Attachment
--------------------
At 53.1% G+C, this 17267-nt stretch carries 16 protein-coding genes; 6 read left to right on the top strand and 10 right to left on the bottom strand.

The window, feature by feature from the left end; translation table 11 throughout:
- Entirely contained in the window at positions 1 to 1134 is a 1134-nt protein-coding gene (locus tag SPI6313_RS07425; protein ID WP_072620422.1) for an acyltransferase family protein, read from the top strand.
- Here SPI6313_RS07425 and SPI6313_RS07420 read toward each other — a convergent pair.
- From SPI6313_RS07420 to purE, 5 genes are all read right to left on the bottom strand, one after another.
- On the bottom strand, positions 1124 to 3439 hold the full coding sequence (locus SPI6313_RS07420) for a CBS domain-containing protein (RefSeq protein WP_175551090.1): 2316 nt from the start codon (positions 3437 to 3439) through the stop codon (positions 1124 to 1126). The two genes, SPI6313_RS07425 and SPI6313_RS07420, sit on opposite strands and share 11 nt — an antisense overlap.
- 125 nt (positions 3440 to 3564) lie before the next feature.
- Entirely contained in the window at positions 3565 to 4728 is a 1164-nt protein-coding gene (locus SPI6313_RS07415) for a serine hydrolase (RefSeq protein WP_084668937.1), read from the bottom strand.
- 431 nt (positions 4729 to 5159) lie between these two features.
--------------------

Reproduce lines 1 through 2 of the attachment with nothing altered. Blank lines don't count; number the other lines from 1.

At 53.1% G+C, this 17267-nt stretch carries 16 protein-coding genes; 6 read left to right on the top strand and 10 right to left on the bottom strand.

The window, feature by feature from the left end; translation table 11 throughout: